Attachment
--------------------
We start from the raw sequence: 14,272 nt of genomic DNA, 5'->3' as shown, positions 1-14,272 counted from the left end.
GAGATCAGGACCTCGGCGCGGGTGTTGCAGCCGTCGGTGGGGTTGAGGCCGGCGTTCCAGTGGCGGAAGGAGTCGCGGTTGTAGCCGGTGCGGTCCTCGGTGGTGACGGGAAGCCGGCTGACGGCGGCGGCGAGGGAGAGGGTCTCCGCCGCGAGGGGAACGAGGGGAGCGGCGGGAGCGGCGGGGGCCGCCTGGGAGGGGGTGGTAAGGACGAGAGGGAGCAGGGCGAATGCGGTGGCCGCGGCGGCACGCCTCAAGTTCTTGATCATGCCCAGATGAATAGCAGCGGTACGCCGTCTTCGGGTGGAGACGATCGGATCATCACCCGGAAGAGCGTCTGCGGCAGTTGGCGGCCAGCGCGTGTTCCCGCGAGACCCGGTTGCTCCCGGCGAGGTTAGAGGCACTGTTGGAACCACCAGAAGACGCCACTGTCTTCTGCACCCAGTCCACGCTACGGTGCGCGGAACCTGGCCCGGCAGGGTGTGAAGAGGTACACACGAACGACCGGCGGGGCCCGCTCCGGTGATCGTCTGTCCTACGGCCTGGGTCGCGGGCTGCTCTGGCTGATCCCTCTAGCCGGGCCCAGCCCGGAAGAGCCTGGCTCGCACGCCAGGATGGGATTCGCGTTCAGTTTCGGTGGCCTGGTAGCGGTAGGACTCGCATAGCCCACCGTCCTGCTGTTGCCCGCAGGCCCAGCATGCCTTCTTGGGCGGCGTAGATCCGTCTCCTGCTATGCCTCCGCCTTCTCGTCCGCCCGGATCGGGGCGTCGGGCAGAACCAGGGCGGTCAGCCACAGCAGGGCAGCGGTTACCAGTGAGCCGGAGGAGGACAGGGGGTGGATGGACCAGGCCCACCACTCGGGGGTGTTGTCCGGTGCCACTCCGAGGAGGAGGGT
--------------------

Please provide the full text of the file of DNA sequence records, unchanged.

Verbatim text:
We start from the raw sequence: 14,272 nt of genomic DNA, 5'->3' as shown, positions 1-14,272 counted from the left end.
GAGATCAGGACCTCGGCGCGGGTGTTGCAGCCGTCGGTGGGGTTGAGGCCGGCGTTCCAGTGGCGGAAGGAGTCGCGGTTGTAGCCGGTGCGGTCCTCGGTGGTGACGGGAAGCCGGCTGACGGCGGCGGCGAGGGAGAGGGTCTCCGCCGCGAGGGGAACGAGGGGAGCGGCGGGAGCGGCGGGGGCCGCCTGGGAGGGGGTGGTAAGGACGAGAGGGAGCAGGGCGAATGCGGTGGCCGCGGCGGCACGCCTCAAGTTCTTGATCATGCCCAGATGAATAGCAGCGGTACGCCGTCTTCGGGTGGAGACGATCGGATCATCACCCGGAAGAGCGTCTGCGGCAGTTGGCGGCCAGCGCGTGTTCCCGCGAGACCCGGTTGCTCCCGGCGAGGTTAGAGGCACTGTTGGAACCACCAGAAGACGCCACTGTCTTCTGCACCCAGTCCACGCTACGGTGCGCGGAACCTGGCCCGGCAGGGTGTGAAGAGGTACACACGAACGACCGGCGGGGCCCGCTCCGGTGATCGTCTGTCCTACGGCCTGGGTCGCGGGCTGCTCTGGCTGATCCCTCTAGCCGGGCCCAGCCCGGAAGAGCCTGGCTCGCACGCCAGGATGGGATTCGCGTTCAGTTTCGGTGGCCTGGTAGCGGTAGGACTCGCATAGCCCACCGTCCTGCTGTTGCCCGCAGGCCCAGCATGCCTTCTTGGGCGGCGTAGATCCGTCTCCTGCTATGCCTCCGCCTTCTCGTCCGCCCGGATCGGGGCGTCGGGCAGAACCAGGGCGGTCAGCCACAGCAGGGCAGCGGTTACCAGTGAGCCGGAGGAGGACAGGGGGTGGATGGACCAGGCCCACCACTCGGGGGTGTTGTCCGGTGCCACTCCGAGGAGGAGGGT